After “Reuptake” (March 13th, 2022)

by guest contributor Genevieve Victoria Casale Johnson

[For the second installment in this series of responses composed by collaborators and friends, Genevieve Victoria Casale Johnson engages in an associative/expressionistic meditation on “Reuptake,” the opening track to Blind Pelican’s Let the Sun Take the Blame (as well as a corresponding namesake single), a song I wrote pre-pandemic about the dissonance emergent from missing people who I might never see again while simultaneously experiencing the low-grade animal bliss of sunlight warm against my body. (Perhaps fittingly, the choruses are sung by Ben Trickey, songwriting extraordinaire and ages-old friend who I have not seen in more years than I care to count.) Given that Genevieve is my long-time domestic- and creative-partner, it probably comes as no surprise that she had a hand in composing this song (in fact, one of Genevieve’s early vocal melodies from “Reuptake” was later reinterpreted by The Plaster Cramp as “Pella’s V. Occultation,” Genevieve being the eponymous V. cited in so many Plaster Cramp titles). It was an immense pleasure working with Genevieve on this/these song(s), and doubly so to observe and assist as she composed this response that is very much shaped by the iconography of our home, from the gardens we’ve planted to our nests on the sun porch to the nose-to-nose half-asleep silence that speaks stronger of affection than any known words. DWM]

Photograph by Genevieve Victoria Casale Johnson. Sunlight and shadows on our sun porch floor.

It’s too cold and too early to write this on the sun porch as I’d intended. So I found a sunbeam in our bedroom to curl up in, 12 feet above and 12 feet behind the corner of the house I think of when I hear “Reuptake.” But conditions are similar. The snowmelt off the roof keeps catching my eye. We got an inch or two of snow last night that likely won’t make it through the afternoon. The sun is getting stronger each day.

This week I’ll start seeds in the basement beneath the UV glow of a grow lamp and by the end of the month, I’ll bring them up to live on the sun porch, introduce their cotyledons to a second kind of light. These three walls of glass will heat the room up into the mid-80s on sunny days and in the evenings we hope it will hold in the upper-40s. I’ll put heat mats under the more tender starts to keep them from dropping below 60.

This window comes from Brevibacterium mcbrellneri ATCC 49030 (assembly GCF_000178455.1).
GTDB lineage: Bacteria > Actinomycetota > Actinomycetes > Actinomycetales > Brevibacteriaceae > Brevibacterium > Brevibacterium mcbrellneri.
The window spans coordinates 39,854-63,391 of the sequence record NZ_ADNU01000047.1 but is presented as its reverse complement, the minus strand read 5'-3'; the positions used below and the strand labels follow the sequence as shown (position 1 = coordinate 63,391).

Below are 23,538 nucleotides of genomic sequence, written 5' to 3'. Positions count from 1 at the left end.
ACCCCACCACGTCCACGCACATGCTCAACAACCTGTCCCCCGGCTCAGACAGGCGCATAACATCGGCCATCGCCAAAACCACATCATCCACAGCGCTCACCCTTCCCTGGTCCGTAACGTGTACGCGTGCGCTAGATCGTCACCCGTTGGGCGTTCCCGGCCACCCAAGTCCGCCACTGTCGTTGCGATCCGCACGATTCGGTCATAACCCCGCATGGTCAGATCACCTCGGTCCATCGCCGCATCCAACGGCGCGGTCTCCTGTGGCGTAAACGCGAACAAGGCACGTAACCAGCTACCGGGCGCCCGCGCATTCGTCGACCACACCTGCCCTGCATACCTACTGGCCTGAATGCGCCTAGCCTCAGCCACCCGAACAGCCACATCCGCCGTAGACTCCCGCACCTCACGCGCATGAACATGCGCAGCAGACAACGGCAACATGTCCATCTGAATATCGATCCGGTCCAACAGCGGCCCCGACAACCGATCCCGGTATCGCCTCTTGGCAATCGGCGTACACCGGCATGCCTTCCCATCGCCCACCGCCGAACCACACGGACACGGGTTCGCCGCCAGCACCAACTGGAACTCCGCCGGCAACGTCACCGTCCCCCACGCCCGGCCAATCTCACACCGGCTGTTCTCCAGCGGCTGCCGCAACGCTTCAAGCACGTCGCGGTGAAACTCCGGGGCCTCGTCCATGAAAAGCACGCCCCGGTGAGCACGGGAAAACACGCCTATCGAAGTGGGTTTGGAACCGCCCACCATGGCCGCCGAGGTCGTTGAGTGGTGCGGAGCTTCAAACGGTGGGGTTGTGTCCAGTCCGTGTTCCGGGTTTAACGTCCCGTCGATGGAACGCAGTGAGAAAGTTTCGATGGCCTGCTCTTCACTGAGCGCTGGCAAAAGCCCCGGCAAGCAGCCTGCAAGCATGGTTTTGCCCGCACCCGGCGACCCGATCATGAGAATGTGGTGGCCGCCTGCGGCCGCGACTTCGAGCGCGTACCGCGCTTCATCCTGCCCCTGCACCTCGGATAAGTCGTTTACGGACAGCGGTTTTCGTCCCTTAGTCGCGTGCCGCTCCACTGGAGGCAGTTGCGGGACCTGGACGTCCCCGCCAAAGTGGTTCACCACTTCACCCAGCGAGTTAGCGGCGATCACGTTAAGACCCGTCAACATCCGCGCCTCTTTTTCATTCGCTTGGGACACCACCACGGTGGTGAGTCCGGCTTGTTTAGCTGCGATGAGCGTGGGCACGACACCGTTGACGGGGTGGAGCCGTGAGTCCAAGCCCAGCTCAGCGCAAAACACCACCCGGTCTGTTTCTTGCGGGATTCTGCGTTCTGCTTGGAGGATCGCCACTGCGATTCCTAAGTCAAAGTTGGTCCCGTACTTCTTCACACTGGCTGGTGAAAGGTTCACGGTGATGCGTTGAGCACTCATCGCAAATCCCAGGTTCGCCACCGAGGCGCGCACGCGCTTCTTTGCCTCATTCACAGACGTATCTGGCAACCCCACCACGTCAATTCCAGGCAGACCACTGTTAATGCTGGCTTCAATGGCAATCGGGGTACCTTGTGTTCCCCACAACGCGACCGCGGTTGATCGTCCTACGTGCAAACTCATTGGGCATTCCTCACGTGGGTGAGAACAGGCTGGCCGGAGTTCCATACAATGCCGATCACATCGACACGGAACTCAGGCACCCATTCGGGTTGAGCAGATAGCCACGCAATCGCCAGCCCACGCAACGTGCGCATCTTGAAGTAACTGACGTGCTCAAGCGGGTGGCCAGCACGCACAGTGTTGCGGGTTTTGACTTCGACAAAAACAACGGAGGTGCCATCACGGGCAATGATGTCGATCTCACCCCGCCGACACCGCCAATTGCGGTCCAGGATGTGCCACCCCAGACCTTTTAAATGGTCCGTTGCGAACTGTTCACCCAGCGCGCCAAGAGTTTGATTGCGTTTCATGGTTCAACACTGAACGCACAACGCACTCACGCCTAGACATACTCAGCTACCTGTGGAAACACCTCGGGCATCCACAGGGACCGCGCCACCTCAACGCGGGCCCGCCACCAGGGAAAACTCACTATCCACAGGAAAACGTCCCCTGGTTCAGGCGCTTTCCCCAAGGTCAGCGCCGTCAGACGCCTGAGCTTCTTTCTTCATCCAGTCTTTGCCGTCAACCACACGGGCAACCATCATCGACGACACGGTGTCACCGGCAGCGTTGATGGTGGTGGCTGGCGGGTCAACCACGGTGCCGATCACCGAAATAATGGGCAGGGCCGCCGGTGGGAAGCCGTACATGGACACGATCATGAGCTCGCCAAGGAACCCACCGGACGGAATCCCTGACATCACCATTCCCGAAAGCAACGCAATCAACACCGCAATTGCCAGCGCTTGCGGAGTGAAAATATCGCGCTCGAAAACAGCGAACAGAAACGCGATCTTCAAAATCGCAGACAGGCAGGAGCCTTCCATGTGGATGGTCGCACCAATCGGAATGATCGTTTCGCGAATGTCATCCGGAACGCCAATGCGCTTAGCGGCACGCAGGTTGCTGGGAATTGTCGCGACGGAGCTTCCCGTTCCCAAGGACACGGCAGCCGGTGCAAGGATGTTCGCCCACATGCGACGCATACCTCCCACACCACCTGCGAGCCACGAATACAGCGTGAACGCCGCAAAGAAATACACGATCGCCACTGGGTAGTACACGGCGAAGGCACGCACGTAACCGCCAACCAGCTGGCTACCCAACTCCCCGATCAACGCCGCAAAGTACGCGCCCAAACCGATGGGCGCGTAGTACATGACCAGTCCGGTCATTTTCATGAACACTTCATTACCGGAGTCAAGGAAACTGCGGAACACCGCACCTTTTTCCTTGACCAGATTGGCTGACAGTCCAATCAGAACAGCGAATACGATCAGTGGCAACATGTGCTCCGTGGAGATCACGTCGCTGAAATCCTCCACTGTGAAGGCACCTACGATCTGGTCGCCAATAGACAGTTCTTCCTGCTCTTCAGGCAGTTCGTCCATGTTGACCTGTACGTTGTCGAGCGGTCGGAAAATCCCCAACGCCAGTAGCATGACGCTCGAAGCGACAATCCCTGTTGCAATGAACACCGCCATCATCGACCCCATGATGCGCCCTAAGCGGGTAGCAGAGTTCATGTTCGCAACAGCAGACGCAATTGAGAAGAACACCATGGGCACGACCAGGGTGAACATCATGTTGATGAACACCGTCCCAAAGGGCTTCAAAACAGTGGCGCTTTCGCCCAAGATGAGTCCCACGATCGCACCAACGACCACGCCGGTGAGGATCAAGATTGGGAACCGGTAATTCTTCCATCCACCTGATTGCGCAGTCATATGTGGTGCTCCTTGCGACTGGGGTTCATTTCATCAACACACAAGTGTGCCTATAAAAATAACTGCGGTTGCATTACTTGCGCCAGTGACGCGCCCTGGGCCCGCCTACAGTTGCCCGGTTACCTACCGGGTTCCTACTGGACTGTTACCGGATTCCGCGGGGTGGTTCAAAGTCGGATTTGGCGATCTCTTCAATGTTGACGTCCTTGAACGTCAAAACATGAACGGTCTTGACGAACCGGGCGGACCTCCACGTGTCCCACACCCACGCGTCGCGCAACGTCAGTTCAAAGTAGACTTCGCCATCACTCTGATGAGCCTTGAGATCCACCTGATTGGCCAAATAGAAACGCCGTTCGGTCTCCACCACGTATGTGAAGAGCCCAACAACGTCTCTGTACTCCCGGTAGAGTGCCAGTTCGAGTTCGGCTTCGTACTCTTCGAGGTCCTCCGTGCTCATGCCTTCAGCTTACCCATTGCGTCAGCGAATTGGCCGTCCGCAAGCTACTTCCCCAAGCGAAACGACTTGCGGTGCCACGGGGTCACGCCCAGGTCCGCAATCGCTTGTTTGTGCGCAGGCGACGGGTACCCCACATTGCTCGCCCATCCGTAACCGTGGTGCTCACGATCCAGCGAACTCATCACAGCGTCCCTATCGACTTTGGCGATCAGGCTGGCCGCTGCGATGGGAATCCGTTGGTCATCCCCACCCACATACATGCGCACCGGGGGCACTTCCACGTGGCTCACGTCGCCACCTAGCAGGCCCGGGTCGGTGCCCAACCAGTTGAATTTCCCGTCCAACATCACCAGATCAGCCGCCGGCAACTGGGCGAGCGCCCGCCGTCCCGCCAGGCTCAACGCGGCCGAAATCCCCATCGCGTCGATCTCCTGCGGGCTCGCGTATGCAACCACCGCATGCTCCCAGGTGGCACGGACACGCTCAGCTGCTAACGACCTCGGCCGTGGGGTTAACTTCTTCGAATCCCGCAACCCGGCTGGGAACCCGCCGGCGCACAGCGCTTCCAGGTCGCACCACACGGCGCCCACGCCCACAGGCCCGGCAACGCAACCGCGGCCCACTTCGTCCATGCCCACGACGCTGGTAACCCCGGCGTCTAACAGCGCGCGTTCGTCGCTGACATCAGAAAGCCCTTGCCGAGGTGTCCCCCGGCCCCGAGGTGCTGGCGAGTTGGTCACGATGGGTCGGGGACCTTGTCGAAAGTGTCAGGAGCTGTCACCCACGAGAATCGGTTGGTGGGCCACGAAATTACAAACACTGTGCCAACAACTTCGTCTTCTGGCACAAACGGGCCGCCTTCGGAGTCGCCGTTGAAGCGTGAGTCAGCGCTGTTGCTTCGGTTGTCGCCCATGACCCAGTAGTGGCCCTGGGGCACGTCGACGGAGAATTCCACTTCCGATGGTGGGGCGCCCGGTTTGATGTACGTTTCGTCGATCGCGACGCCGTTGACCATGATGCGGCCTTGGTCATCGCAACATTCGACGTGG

I catch sight of the witch hazel through the melt-splashed panes of glass, scraggly neon yellow petals held by burgundy bracts on a twisting shrub that has been broken and taped back together how many times now? Until we planted it here. In the circle garden. At our home at the corner of Central and Nye. It reaches out no higher than two feet, a wide Y stretching where it can. This year it bloomed on February 4th. January 31st last year. January 26th before that. This harbinger of life seemingly out of synch with the rest of the garden. It pulled me out this year. Remember how I was searching for the first signs of a bud opening at the end of January? You would tell me it was coming. And we would check again in the mornings. When the first petal weaseled itself out of the barely separating bud, I called it. 

“It bloomed!”

“It’s blooming,” you reminded me. 

And the light got a little stronger each day. 

And after pruning in the orchard, we catnapped on the sun porch until the sun dipped behind Cindy’s house kitty-corner from our own, nuzzling into each other until it was too cold to bear then herding the cat back inside to close down the porch for the night. 

Even without my glasses on, I can see the girdles and thick bark-scars on the witch hazel from its previous lives on Brackett Street and at the Black Lodge. And I can see, too, a haze of color against the snow punctuated by the rhythm of melt past the window. Electric yellow unfolding from burgundy. A snippet of glorious life in mud season.

Photograph by Genevieve Victoria Casale Johnson. Our witch hazel’s electric yellow unfolding from burgundy.

Genevieve Victoria Casale Johnson weaves together education and agroecology with art and design. She curates multi-genre events, leads intergenerational play programs, and creates meals that evoke deep conversations. Sometimes she stitches tiny pants for tiny people. Sometimes she makes infinitesimal donuts with friends. And sometimes she tends a subterranean garden with her house spouse.


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